Luxury yacht's giant boost to trade figures

By Chloe Johnson

Vertigo is $80 million worth of ocean-going extravagance. Photo / Chris Lewis
Vertigo is $80 million worth of ocean-going extravagance. Photo / Chris Lewis

New Zealanders love to puddle about in boats- but never before has a single over-sized dinghy turned the country's balance of trade statistics on its head.

Export figures for pleasure boats increased by more than 1000 per cent in May, on the back of one sale: an $80 million superyacht named Vertigo.

The 67m yacht was sold to a family-owned British company that flagged it in the Marshall Islands - propelling that tiny Pacific nation from No 137 on New Zealand's list of trading partners in April, to our seventh-largest export partner in May.

Vertigo is, says the boatbuilder, the largest private yacht ever to be made in New Zealand. The buyers say they paid nearly $100m, by the time fittings were also taken into account.

The boat was bought by Maritime Asset Ventures (UK) Ltd.

The unnamed owner plans to travel around Australia, Papua New Guinea and Indonesia on the yacht, before returning to New Zealand in time for the Rugby World Cup.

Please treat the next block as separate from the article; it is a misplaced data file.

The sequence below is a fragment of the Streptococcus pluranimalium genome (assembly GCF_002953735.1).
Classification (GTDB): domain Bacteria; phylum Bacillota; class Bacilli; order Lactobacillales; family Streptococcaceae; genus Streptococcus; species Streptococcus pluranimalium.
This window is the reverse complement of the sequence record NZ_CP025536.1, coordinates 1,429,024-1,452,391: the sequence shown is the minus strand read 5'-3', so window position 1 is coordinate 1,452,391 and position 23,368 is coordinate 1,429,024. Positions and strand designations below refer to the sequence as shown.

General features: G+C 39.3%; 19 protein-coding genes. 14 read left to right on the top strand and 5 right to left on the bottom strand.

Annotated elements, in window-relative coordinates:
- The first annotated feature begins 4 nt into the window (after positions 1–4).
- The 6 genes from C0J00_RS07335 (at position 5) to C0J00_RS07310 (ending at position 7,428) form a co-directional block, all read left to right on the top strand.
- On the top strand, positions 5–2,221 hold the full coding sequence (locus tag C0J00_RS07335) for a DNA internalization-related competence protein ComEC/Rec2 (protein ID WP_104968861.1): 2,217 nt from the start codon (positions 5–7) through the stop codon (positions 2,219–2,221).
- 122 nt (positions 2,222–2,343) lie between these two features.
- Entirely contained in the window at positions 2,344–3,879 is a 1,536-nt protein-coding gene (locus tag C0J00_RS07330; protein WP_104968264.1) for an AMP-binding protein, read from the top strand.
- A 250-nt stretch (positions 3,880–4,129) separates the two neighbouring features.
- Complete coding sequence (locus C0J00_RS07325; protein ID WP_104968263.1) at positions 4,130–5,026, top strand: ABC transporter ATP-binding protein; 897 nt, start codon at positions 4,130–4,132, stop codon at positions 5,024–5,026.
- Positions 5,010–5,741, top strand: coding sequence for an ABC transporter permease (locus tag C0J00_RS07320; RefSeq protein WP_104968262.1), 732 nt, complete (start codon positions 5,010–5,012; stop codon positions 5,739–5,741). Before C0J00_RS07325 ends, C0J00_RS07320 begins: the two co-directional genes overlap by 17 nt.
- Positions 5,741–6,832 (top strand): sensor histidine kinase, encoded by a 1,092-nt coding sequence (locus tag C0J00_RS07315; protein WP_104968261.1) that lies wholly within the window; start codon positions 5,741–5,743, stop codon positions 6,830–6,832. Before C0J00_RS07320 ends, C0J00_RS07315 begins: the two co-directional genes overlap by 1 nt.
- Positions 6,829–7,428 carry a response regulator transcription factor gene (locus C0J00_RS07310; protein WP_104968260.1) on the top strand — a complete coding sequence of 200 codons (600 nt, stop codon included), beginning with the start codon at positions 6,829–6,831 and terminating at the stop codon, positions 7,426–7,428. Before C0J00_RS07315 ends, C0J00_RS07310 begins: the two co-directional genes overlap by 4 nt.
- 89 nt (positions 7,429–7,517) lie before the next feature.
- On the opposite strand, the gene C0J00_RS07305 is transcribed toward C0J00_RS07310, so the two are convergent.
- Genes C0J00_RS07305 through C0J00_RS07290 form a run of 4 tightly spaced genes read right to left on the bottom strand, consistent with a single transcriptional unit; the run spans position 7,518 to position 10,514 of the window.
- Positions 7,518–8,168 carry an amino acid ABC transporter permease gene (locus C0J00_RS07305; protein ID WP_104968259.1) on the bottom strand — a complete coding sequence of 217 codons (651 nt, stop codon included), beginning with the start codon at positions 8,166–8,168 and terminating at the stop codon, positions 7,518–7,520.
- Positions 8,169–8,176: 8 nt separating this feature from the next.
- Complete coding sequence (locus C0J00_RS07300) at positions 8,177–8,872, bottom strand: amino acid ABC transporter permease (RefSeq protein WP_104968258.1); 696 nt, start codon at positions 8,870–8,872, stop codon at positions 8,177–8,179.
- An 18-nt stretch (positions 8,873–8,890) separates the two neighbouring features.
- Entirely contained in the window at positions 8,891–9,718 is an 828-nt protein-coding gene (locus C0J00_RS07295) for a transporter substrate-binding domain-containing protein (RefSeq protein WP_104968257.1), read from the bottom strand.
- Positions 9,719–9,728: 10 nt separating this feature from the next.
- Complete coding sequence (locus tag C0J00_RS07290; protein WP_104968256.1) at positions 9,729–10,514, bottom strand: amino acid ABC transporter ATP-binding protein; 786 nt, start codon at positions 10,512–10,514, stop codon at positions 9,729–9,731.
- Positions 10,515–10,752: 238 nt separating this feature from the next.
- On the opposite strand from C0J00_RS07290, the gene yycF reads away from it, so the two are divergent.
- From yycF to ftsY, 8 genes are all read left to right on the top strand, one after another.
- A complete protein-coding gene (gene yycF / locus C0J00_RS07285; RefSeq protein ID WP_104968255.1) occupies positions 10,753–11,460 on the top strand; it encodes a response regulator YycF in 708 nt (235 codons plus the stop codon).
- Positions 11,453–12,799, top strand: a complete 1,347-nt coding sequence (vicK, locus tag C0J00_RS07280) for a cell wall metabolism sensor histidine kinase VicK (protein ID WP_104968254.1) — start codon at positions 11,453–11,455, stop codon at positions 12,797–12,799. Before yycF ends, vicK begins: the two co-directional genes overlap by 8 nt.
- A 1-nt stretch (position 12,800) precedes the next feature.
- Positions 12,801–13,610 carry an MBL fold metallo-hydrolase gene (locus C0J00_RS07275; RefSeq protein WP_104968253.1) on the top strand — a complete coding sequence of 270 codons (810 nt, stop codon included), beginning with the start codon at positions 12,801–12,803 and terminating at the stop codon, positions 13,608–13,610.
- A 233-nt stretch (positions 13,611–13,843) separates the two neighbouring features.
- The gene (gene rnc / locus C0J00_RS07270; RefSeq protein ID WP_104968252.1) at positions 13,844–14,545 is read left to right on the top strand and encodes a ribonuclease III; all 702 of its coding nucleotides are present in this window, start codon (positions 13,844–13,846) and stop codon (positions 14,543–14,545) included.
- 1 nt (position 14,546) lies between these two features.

Statistics NZ figures revealed exports were up $429m in May, year-on-year, with pleasure boats making a bigger contribution to the growth than traditional stalwarts such as cheese and butter.

Maritime Asset Ventures co-director Andrew Senn said he wasn't surprised their "decent transaction" made an impact on the export industry.

"The total is more like $100 million because I think they've just looked at the direct invoices, they haven't taken into account all the peripheral stuff we bought," he said.

Auckland boat builders Alloy Yachts won the contract to build the 650-tonne vessel, designed by Frenchman Phillipe Briand, two years ago.

"We came to New Zealand and visited Alloy," Senn said. "They wanted to build a luxury boat that sailed well and understood us from day one."

The yacht was built to accommodate 24 people and has three dining areas, two bars, a jacuzzi, classroom, gymnasium, trampoline, another boat and watersport equipment. It was registered in the Marshall Islands, in the western Pacific, and would be chartered for $470,000 a week.

"She's been built as a charter boat ... we have chartered it to one person for the next four months ... who just so happens to be be the owner of Maritime Asset Ventures," Senn said.

Alloy Yachts managing director Tony Hambrook said the owner would be back for the Rugby World Cup. "The owner is now on board and is a great rugby fan and as a result is planning on coming back," Hambrook said.

- Herald on Sunday

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